While not yet in the same league as other popular emerging market currencies, the Brazilian Real and Mexican Peso are sure to join their ranks soon; both currencies have risen markedly over the last few years, and have performed especially well in the year-to-date. They have been propelled by interest rates that are generously high, especially compared to those of the US and EU. Brazil’s benchmark rate currently stands at 13%, while Mexico’s equivelent rate is slightly lower, at 8%. In fact, interest rates are quite high throughout the region, including in Peru and in Chile. Anlaysts expect most of these Central Banks will further tighten their leding rates because of surging inflation, which would provide further impetus to the upward marches of their respective currencies against the Dollar. Reuters reports:

"We see EMEA (European, Middle Eastern and African) central banks as reaching the end of their (monetary) tightening cycles, whereas there is still more to go from Latin America," wrote Barclays Capital.

Read More: Latam inflation eyed for currency impact

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Money Flows Back into US

Aug. 13th 2008

In historical periods of financial crisis, where did investors turn? The answer: the US. Some analysts thought that this logic would be turned on its head during the current credit crisis, since the reputation of the US as investing safe haven would surely be undermined by its role in the global economic slowdown. Over the last couple weeks, however, investors have returned en masse to US capital markets, sending US equities as well as the US Dollar to new highs. This has created a self-fulfilling cycle whereby a more valuable Dollar is driving commodity prices lower, which in turn, will benefit the US economy and drive the Dollar even higher. Perhaps the new logic is not so different from the old: that although it was the US that is primarily responsible for the credit crunch, it is also the US which is most likely to lead the global economy out of it. The Los Angeles Times reports:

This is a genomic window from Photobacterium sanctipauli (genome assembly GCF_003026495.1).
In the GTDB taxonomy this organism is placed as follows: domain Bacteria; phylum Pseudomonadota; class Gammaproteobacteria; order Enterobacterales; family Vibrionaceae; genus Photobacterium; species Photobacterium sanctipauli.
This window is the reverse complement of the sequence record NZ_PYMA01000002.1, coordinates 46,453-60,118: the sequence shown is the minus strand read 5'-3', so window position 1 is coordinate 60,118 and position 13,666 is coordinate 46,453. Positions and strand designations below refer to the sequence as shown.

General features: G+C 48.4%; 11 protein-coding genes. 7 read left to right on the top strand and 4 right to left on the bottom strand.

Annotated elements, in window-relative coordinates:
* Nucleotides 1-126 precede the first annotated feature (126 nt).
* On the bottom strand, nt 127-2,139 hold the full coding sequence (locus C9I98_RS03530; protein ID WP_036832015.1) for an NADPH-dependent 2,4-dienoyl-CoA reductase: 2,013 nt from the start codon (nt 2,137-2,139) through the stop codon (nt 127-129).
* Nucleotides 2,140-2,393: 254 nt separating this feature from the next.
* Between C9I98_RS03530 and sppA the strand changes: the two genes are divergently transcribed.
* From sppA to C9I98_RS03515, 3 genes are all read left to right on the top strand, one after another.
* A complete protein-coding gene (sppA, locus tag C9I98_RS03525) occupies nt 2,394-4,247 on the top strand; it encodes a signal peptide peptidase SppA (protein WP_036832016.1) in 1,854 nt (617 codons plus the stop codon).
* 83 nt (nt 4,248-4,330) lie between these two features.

Whether we come out of this first remains to be seen. But some grim economic data from Europe and Japan in recent weeks at least confirm that the slowdown has gone global. In that sense, the U.S. is the devil you know.

Read More: Homecoming time: Money pours back into U.S. markets

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Posted by Adam Kritzer | in Emerging Currencies, US Dollar | No Comments »

Analysts: Loonie to Fall

Aug. 12th 2008

The Canadian Dollar continues to lose its luster. Falling natural resource prices and the credit crunch have combined to exact a devastating blow on the Canadian economy, causing it to actually contract in the most recent month for which data is available. Now, the Central Bank is predicting that the economy will expand by only 1% in 2008. Most economists expect that Canadian Monetary Policy will soon lag US policy, especially if the Fed raises interest rates to combat inflation. Based on these developments, the consensus is that the Canadian Loonie is significantly overvalued, and will lose some of its value over the next few years, falling to a more sustainable level against the US Dollar. Bloomberg News reports: